His tally included 136 on the Eastern Front, 26 in North Africa and 60 on the Western Front including 10 heavy bombers.
After the war
Pilots and flying students remember him as a hired PPL instructor in Lübeck, Germany, at a local flying school in the late 60s for some time, and other people recollect he later ran an auto gas station in nearby Mölln, well into the 70s. His returning to active aviation later than 1980 seems highly unlikely.
- Verwundetenabzeichen in Black
- Ehrenpokal der Luftwaffe (20 October 1940)
- Front Flying Clasp of the Luftwaffe in Gold with Pennant "1000"
- Combined Pilots-Observation Badge
- Finnish Order of the Cross of Liberty (2nd class)
- German Cross in Gold on 9 December 1941 as Leutnant in the 2./JG 2
- Iron Cross (1939)
- Knight's Cross of the Iron Cross with Oak Leaves and Swords
- Mentioned in the Wehrmachtbericht
Reference in the Wehrmachtbericht
|Date||Original German Wehrmachtbericht wording||Direct English translation|
|30 October 1944
|Bei den gestern gemeldeten Abschußerfolgen in Kurland errang der mit dem Eichenlaub zum Ritterkreuz des Eisernen Kreuzes ausgezeichnete Major Rudorffer durch Abschuß von elf Flugzeugen seinen 206. Luftsieg.||Among those aerial victories in Courland that had been reported yesterday are eleven aircraft shot down by the recipient of the Oak Leaves to the Knight's Cross of the Iron Cross Major Rudorffer bringing his total to 206 aerial victories.|
- Flug Werk's homepage with replica
- Patzwall and Scherzer 2001, p. 389.
- Thomas 1998, p. 230.
- Fellgiebel 2000, p. 367.
- Scherzer 2007, p. 643.
- Fellgiebel 2000, p. 81.
- Fellgiebel 2000, p. 47.
- Die Wehrmachtberichte 1939-1945 Band 3, p. 573.
- Berger, Florian (1999). Mit Eichenlaub und Schwertern. Die höchstdekorierten Soldaten des Zweiten Weltkrieges (in German). Selbstverlag Florian Berger.
- Boehme, Manfred. JG 7 The World's First Jet Fighter Unit 1944/1945. Atglen, PA: Schiffer Publishing Ltd. ISBN 0-88740-395-6.
- Fellgiebel, Walther-Peer (2000). Die Träger des Ritterkreuzes des Eisernen Kreuzes 1939-1945 (in German). Friedburg, Germany: Podzun-Pallas. ISBN 3-7909-0284-5.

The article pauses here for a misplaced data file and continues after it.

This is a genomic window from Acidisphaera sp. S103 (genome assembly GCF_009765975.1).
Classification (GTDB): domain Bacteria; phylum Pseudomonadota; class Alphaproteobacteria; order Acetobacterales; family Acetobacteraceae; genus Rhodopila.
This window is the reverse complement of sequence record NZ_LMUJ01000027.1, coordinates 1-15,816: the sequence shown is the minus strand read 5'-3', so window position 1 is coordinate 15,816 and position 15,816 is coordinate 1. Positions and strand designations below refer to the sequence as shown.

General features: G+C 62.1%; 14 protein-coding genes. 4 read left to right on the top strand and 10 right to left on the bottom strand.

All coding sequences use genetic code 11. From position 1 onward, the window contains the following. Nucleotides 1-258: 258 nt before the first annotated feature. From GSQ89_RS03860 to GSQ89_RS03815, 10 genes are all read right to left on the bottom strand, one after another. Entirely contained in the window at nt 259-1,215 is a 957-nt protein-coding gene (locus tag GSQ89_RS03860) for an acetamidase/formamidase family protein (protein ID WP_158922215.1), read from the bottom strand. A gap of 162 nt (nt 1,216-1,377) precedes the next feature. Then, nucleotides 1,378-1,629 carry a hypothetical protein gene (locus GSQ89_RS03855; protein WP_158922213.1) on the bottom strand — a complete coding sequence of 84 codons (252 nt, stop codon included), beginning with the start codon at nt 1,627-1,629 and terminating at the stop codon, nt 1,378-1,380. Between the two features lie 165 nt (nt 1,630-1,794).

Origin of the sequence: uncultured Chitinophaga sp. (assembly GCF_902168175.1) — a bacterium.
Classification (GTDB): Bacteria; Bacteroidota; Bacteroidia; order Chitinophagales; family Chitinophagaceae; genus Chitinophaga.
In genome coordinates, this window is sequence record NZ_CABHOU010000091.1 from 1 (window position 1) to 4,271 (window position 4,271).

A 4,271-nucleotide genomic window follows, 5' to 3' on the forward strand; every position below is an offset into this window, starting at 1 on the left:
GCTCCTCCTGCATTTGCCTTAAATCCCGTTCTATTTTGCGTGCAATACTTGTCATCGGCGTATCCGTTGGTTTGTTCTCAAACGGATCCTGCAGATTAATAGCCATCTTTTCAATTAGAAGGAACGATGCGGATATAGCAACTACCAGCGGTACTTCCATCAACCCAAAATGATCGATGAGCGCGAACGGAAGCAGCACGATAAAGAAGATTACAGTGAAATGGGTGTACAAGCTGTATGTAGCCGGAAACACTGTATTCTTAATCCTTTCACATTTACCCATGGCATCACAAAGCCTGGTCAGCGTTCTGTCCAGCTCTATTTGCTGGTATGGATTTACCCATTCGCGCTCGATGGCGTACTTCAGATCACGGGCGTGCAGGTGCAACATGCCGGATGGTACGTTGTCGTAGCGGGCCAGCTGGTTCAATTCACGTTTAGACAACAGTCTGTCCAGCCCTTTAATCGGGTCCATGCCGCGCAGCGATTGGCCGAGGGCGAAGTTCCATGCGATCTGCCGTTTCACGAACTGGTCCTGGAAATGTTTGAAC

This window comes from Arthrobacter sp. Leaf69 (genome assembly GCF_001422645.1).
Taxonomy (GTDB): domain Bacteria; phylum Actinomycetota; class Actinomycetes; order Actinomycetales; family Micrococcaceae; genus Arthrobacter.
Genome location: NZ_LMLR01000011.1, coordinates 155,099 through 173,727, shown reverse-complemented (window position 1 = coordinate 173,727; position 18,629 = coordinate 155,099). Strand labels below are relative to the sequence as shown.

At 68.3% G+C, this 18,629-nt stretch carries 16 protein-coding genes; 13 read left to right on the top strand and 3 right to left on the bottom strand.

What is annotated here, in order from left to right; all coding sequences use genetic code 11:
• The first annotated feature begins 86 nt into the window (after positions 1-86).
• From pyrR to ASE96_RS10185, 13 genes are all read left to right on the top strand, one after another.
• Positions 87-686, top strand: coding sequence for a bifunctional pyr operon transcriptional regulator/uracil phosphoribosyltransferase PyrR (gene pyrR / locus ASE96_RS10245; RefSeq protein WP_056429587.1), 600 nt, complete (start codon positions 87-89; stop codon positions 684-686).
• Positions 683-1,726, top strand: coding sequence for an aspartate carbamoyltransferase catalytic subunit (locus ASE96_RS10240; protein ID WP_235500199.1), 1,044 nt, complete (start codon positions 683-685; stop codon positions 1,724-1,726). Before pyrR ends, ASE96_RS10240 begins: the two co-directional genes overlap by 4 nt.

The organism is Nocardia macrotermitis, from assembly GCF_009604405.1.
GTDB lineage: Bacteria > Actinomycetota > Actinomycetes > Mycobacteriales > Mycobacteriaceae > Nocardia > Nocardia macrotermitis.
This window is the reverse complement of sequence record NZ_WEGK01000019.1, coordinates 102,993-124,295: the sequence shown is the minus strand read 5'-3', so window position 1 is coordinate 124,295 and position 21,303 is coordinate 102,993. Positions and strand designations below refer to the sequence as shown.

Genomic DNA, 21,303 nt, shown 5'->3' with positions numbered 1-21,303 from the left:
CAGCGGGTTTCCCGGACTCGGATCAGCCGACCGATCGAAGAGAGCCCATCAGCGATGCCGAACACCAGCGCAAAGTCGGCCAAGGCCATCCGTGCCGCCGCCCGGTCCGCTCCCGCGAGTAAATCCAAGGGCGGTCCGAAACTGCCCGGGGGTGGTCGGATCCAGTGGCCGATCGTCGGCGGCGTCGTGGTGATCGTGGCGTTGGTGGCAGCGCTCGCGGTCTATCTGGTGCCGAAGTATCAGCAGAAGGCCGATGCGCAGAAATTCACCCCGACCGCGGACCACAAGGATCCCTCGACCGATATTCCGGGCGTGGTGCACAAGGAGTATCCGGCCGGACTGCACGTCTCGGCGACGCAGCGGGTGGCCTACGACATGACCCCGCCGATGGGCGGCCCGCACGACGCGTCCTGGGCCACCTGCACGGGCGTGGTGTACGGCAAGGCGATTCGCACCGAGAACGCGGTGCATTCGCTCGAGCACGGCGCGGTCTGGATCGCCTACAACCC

- Musciano, Walter A (1995). Die berühmten Me 109 und ihre Piloten (in German). Weltbild Verlag GmbH.
- Obermaier, Ernst (1989). Die Ritterkreuzträger der Luftwaffe Jagdflieger 1939 - 1945 (in German). Mainz, Germany: Verlag Dieter Hoffmann. ISBN 3-87341-065-6.
- Patzwall, Klaus D. and Scherzer, Veit (2001). Das Deutsche Kreuz 1941 - 1945 Geschichte und Inhaber Band II (in German). Norderstedt, Germany: Verlag Klaus D. Patzwall. ISBN 3-931533-45-X.
- Schaulen, Fritjof (2005). Eichenlaubträger 1940 - 1945 Zeitgeschichte in Farbe III Radusch - Zwernemann (in German). Selent, Germany: Pour le Mérite. ISBN 3-932381-22-X.
- Scherzer, Veit (2007). Die Ritterkreuzträger 1939–1945 Die Inhaber des Ritterkreuzes des Eisernen Kreuzes 1939 von Heer, Luftwaffe, Kriegsmarine, Waffen-SS, Volkssturm sowie mit Deutschland verbündeter Streitkräfte nach den Unterlagen des Bundesarchives (in German). Jena, Germany: Scherzers Miltaer-Verlag. ISBN 978-3-938845-17-2.
- Sprick, Mike (1996). Luftwaffe Fighter Aces: The Jagdflieger and their combat tactics and techniques. Ivy Books, 1996.
- Thomas, Franz (1998). Die Eichenlaubträger 1939–1945 Band 2: L–Z (in German). Osnabrück, Germany: Biblio-Verlag. ISBN 3-7648-2300-3.
- Williamson, Gordon (2006). Knight's Cross, Oak-Leaves and Swords Recipients 1941-45. Osprey Publishing Ltd. ISBN 1-84176-643-7.
Media related to Erich Rudorffer at Wikimedia Commons